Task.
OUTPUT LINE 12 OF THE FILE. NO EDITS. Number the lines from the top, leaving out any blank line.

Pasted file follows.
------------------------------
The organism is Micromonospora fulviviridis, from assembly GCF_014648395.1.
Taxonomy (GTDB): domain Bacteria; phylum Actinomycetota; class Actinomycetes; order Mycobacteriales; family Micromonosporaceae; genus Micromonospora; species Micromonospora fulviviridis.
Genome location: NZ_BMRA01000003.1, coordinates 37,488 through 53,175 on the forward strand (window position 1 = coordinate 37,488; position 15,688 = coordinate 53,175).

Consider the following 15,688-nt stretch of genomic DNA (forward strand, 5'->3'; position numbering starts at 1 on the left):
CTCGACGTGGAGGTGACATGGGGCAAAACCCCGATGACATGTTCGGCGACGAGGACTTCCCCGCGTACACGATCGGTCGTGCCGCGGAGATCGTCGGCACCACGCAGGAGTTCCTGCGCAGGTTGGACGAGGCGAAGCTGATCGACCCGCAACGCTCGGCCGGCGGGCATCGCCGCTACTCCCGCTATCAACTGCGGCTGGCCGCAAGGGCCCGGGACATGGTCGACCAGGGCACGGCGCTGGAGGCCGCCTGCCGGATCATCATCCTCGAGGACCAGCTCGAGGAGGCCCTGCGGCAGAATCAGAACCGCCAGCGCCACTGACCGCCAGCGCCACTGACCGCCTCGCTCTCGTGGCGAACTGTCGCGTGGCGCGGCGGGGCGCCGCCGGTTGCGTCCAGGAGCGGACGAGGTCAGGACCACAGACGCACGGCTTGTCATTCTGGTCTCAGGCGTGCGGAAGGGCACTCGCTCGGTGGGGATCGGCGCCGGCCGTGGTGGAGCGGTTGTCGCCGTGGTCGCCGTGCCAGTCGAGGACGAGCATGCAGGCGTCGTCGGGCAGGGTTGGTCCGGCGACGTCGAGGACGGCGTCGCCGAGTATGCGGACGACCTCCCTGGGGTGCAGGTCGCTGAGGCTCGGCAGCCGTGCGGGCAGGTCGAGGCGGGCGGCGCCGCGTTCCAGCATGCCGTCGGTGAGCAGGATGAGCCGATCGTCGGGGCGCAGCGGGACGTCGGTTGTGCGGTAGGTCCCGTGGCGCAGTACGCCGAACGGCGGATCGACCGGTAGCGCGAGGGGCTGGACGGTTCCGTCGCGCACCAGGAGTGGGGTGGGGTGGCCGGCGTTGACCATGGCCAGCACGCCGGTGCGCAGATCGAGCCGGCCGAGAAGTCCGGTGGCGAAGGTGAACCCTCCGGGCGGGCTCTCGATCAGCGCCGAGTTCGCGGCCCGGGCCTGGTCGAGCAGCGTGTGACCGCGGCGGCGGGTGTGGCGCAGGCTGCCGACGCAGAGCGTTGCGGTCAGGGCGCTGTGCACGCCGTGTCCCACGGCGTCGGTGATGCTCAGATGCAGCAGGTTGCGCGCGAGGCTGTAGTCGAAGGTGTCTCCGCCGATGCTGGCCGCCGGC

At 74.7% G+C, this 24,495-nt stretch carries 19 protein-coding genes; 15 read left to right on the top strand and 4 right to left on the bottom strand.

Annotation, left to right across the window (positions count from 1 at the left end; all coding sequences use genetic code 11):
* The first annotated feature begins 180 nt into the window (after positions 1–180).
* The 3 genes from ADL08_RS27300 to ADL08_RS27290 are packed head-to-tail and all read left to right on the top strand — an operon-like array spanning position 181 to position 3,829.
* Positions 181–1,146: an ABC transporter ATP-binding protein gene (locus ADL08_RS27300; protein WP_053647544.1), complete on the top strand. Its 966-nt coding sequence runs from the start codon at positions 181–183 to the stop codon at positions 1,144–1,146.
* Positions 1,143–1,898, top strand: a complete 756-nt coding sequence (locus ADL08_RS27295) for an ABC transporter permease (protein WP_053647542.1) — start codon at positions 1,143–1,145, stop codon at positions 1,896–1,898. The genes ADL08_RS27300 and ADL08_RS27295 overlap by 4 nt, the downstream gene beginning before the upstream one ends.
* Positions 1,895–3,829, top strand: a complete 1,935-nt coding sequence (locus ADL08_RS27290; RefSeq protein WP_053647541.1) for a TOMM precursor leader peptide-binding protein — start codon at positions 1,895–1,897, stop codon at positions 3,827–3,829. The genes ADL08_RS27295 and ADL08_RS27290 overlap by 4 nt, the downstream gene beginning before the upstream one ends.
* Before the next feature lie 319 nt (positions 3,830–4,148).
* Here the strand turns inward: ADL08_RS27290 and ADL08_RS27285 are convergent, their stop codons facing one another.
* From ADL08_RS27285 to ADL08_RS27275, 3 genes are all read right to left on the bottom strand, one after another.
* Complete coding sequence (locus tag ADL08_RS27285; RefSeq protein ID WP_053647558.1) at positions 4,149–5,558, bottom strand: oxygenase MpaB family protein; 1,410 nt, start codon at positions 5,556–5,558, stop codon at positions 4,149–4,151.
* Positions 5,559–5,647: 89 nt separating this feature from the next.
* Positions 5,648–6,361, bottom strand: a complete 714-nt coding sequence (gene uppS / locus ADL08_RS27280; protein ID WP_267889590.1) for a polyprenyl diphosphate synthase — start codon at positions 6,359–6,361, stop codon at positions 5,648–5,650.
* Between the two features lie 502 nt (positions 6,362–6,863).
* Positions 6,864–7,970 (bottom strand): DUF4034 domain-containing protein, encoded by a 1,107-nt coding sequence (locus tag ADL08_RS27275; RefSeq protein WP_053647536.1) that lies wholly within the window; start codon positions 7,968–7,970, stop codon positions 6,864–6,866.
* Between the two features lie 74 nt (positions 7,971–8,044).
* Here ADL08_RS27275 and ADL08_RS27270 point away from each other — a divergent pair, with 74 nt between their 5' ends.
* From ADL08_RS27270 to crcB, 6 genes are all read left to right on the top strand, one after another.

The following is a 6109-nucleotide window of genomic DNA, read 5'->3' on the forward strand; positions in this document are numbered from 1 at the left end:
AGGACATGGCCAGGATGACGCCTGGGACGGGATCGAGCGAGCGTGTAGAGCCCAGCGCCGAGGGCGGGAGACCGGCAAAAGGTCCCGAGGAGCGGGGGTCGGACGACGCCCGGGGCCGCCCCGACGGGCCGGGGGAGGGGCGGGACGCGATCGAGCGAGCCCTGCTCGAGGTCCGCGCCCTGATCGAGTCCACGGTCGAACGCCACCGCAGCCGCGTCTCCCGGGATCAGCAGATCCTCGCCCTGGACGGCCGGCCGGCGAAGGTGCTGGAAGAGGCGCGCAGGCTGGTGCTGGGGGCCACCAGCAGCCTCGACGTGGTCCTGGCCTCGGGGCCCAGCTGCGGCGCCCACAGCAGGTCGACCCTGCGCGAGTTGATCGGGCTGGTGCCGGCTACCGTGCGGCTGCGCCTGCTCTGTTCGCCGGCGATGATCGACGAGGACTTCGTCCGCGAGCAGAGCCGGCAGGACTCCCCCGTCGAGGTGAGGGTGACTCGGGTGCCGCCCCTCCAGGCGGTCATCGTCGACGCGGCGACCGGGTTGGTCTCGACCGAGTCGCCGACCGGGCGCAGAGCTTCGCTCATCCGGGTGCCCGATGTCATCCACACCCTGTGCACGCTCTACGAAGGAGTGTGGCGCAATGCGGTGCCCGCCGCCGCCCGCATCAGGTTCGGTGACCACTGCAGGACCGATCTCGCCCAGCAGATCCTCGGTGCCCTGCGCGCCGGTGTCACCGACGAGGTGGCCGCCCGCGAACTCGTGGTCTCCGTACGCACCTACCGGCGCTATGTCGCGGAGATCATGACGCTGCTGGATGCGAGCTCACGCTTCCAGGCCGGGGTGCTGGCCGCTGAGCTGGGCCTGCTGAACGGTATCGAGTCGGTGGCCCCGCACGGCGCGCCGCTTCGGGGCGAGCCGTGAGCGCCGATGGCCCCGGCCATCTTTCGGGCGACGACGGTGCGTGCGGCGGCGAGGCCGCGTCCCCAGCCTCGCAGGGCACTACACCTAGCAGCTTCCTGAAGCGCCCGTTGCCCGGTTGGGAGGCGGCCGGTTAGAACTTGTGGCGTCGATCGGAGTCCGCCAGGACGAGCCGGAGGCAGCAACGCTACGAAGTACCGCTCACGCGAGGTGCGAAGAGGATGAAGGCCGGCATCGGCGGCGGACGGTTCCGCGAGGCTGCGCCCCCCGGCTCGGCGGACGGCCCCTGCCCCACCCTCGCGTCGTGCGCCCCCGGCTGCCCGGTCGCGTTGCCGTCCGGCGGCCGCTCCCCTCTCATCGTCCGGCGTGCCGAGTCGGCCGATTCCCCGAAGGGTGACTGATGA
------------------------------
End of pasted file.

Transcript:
* Positions 1,895–3,829, top strand: a complete 1,935-nt coding sequence (locus ADL08_RS27290; RefSeq protein WP_053647541.1) for a TOMM precursor leader peptide-binding protein — start codon at positions 1,895–1,897, stop codon at positions 3,827–3,829. The genes ADL08_RS27295 and ADL08_RS27290 overlap by 4 nt, the downstream gene beginning before the upstream one ends.